II. IN the first part of this article the main characteristics of the globular and open clusters were discussed, and it was shown bow the determination of their distances led to the proposal of extremely great dimensions for the galactic system. A theory of the origin and structure of the Galaxy also seems to be indicated by the observations.
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Lund Meddelanden, Series 2, No. 19.
Bul. Nat. Research Council, No. 11, p. 174.
Proc. Acad. Sci. Amsterdam, 20, p. 1108; 21, p. 36.
Mt. W. Contr. 155, and 175, P. 11.
I first tried out the method six years ago (Mt. W. Contr. 116, p. 81), but abandoned it as wholly unsuited to the brighter stars in globular clusters. The Kapteyn luminosity curves for separate spectral types, however, may be of high value.
Bul. Ast. Inst. Neth., No. 8.
Kapteyn and van Rhijn state that eight Cepheids of long period are known in two globular clusters. In my paper from which they get their data (Mt. W. Contr. 151) I show that twelve long-period Cepheids occur in the five globular clusters Messier 3, 5, 13, 15, and Omega Centauri. Four of these clusters contain also large numbers of short-period Cepheids only one or two magnitudes fainter than the long-period Cepheids. Unpublished results obtained at Harvard show that long-period Cepheids occur in other globular clusters.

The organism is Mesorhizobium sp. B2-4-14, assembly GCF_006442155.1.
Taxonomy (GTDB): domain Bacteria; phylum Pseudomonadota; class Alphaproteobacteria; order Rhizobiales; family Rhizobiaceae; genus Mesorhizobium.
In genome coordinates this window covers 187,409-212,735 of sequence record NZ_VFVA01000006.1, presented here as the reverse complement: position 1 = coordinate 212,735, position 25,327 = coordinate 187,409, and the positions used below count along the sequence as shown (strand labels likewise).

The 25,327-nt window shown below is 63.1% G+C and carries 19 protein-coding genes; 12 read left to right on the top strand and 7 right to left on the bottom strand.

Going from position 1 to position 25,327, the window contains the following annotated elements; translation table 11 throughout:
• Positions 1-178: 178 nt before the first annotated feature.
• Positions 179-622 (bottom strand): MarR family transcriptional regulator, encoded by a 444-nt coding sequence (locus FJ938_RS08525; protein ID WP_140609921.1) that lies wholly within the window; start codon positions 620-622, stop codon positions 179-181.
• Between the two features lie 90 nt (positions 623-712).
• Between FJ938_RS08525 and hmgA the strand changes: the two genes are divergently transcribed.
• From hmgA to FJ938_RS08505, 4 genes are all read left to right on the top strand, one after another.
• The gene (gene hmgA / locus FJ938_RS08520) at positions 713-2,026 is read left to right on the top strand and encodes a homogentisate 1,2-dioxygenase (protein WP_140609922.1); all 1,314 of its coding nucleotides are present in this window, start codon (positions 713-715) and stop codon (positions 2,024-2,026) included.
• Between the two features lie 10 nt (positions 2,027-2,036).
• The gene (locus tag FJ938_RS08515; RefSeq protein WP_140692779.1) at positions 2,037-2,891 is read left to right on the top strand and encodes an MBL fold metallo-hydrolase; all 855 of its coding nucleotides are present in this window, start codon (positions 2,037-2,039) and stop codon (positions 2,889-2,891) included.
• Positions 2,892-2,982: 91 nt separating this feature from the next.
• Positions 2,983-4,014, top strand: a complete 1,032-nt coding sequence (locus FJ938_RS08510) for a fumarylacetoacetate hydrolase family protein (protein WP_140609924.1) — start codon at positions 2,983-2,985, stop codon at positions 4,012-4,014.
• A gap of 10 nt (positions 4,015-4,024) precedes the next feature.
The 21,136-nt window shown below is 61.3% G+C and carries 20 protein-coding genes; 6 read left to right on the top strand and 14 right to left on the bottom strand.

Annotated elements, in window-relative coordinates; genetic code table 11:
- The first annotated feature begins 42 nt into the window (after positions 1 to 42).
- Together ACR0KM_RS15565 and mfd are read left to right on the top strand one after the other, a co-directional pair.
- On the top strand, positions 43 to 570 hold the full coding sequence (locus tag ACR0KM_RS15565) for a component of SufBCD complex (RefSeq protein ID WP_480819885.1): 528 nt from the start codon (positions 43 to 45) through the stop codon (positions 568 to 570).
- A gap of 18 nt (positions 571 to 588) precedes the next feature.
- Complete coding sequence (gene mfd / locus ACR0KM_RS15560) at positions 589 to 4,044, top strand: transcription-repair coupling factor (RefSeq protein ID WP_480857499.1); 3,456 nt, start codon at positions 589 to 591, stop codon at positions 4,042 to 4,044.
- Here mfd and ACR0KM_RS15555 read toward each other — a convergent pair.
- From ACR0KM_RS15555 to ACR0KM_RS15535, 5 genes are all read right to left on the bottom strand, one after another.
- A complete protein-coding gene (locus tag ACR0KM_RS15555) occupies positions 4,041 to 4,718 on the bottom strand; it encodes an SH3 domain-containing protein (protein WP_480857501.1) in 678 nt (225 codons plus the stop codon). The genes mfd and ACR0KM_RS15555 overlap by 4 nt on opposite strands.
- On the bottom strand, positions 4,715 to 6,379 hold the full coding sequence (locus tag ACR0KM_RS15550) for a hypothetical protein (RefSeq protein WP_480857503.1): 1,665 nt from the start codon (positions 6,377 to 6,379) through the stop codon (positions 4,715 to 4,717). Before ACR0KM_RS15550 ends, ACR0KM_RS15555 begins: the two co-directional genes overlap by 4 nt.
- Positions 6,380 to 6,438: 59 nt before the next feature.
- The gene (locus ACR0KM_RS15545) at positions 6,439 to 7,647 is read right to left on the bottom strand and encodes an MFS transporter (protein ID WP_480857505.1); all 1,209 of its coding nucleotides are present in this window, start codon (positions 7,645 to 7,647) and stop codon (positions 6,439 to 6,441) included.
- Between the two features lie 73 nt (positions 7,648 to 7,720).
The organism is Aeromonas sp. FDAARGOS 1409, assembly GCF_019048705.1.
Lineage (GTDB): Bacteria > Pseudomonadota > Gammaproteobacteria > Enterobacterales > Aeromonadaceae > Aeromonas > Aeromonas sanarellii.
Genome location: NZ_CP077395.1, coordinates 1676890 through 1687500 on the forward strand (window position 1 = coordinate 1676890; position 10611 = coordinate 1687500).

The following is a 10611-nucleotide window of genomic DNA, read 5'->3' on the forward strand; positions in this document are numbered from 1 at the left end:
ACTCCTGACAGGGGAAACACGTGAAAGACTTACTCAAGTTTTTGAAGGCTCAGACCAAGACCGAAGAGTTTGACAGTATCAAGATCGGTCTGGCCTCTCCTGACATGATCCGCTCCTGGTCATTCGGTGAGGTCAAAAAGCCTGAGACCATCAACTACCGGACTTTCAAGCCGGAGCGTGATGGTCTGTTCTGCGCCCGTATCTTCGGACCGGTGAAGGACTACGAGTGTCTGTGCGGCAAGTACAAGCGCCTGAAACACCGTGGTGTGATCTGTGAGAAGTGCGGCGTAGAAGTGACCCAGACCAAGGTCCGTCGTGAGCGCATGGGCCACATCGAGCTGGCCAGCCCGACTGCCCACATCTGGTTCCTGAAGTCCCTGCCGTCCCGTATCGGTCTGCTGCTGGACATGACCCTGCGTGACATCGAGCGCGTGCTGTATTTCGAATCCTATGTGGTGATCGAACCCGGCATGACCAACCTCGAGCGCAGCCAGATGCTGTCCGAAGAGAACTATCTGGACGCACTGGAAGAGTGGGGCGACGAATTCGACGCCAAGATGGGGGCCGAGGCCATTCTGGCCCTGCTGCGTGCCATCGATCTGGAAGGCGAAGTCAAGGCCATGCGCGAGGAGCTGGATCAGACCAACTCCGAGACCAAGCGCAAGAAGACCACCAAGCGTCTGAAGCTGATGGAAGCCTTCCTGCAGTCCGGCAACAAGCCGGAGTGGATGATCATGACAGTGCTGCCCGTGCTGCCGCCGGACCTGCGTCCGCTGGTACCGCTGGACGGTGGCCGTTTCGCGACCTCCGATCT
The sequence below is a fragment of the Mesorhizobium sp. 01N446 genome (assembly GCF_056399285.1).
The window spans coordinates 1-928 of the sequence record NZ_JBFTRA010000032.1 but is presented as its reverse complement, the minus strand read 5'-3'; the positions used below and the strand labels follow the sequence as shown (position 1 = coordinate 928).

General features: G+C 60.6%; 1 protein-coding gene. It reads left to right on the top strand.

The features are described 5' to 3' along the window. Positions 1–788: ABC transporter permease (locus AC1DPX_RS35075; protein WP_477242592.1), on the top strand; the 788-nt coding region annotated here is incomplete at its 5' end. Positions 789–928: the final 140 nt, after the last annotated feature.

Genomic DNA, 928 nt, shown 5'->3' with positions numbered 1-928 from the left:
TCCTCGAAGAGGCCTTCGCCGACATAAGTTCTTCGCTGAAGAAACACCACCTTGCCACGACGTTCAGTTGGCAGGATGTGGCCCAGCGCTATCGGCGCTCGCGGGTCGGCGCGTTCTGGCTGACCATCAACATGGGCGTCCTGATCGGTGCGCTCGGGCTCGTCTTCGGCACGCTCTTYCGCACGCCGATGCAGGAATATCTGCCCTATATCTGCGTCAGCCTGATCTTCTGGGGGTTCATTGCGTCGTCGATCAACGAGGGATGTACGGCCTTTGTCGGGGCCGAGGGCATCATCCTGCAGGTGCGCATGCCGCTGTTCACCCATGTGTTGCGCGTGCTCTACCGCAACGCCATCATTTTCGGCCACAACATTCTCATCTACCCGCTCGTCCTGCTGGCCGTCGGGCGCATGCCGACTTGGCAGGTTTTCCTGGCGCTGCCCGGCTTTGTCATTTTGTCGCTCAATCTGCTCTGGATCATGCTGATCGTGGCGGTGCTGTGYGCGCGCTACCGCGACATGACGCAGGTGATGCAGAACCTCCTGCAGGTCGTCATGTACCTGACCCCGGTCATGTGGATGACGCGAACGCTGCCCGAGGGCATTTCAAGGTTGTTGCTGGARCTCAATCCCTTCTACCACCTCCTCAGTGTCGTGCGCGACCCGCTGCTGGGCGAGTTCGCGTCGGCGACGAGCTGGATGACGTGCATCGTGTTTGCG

Mt. W. Contr. 153, Mt. W. An. Rep. for 1918, and elsewhere.
Russell, Astroph. Jour. 54, p. 140.
Observatory, May 1922.
Bul. Nat. Research Council, No. 11, p. 184, 190.
The photovisual magnitudes for Messier 11, however, are probably affected by a serious scale error; the colour indices do not agree with the spectra subsequently determined (Mt. W. Contr. 120 and 228).
Mt. W. Commun. 62, p. 6; cf. also Hubble, Mt. W. An. Rep. for 1922, p. 251.
Mt. W. Contr. 115, p. 12, 125, p. 10, and 161, p. 13.
Mt. W. Contr. 156, p. 5.
Harv. Bul. 763.
Mt. W. Contr. 156, p. 5, and 157, p. 14.
Zeits. für Physik, 7, p. 390.
Mon. Not. R.A.S. 79, p. 19.
This conclusion may not hold for close double stars, as certain results from eclipsing binaries are not in full agreement; the less dense, dark companion is believed to be, frequently, less massive and also less developed than its primary.
Harv. Bul. 765; Proc. Nat. Acad. Sci. 8, p. 69.
Pub. Ast. Soc. Pac., October 1919.
Mt. W. Contr. 213 and 214.
Mt. W. Contr. 156, p. 12; cf. Graff, Ast. Nach. 5133.
Jour. of Geol. 29, p. 502.
The annual number brighter than the tenth magnitude actually exceeds forty, according to Bailey's data. Pub. Am. Ast. Soc. 4, p. 248.